T Nation

About Vegetables and the 7 Habits Article

From an article entitled “The 7 Habits of Highly Effective Nutritional Programs”.

  1. Ensure that your carbohydrate intake comes from fruits and vegetables. Exception: workout and post-workout drinks and meals.


  1. What counts as vegetables?

I smile while writing this because I know how this may sound, but to get all the carbs I require to bulk up from spinach, peas, broccoli, carrots, and fruit and so forth is a real daunting task.

Another point about vegetables is that if the word is defined as ‘of plant origin’ then that would include grain products and thus oats, spaghetti, rice and potatoes would fit.

Regarding beans and lentils, they have a high carb and protein content so they do not fit with the ‘typical’ definition of vegetable.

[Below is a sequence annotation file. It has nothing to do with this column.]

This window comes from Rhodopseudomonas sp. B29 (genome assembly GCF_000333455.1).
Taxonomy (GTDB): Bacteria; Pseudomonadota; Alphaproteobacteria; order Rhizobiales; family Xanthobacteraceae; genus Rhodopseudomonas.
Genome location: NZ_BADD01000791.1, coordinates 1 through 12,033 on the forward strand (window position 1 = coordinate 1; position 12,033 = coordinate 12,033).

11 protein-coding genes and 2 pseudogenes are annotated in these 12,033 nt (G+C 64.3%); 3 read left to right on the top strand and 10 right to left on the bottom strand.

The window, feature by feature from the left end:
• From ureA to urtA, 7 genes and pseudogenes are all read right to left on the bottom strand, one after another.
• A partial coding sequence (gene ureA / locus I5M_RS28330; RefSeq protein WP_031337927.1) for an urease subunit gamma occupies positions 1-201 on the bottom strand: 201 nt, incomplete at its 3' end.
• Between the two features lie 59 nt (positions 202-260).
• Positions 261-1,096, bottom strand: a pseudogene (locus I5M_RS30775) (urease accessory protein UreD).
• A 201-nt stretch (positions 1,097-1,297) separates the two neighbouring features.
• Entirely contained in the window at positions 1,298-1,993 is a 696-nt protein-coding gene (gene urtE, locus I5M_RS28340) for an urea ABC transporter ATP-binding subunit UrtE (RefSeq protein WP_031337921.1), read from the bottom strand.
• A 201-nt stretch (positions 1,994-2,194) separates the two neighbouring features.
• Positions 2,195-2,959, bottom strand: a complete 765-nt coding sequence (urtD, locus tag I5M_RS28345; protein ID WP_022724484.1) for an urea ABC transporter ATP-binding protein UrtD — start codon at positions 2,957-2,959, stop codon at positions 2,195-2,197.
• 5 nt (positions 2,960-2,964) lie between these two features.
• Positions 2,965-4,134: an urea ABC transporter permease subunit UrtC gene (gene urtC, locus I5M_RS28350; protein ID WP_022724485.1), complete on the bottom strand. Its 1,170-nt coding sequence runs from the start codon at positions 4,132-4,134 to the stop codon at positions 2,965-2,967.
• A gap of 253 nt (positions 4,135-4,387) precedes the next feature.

So, in the spirit of the above quoted statement, how is the word vegetable defined?

  1. Does the statement then apply only to a specific kind of diet goal? If so, which?



“Moreover, many people can achieve the health and the body composition they desire using the 7 habits alone.”

Those are general guidelines which JB thinks are kind of a brainless way of looking good year round. No calorie counting or Macronutrient sorting. They may not be optimal for muscular gain or extreme fat loss (which he has other articles for.) The amount of carbs someone needs to achieve and maintain a decent physique is highly individual, but JB considers those 7 rules effective for a large percentage of the population.

In general when someone says vegetables, they are not talking about spaghetti and potatoes. Think Broccoli, cauliflower, asparagus, onions, bell peppers… Anything that is STILL a plant and not USED to be a plant four stages ago. Apple pie is NOT a fruit, Spaghetti is not a vegetable. Generally, when bodybuilders and physique/health conscious people are eating veggies they are eating the kind that are low in calorie and high in fiber.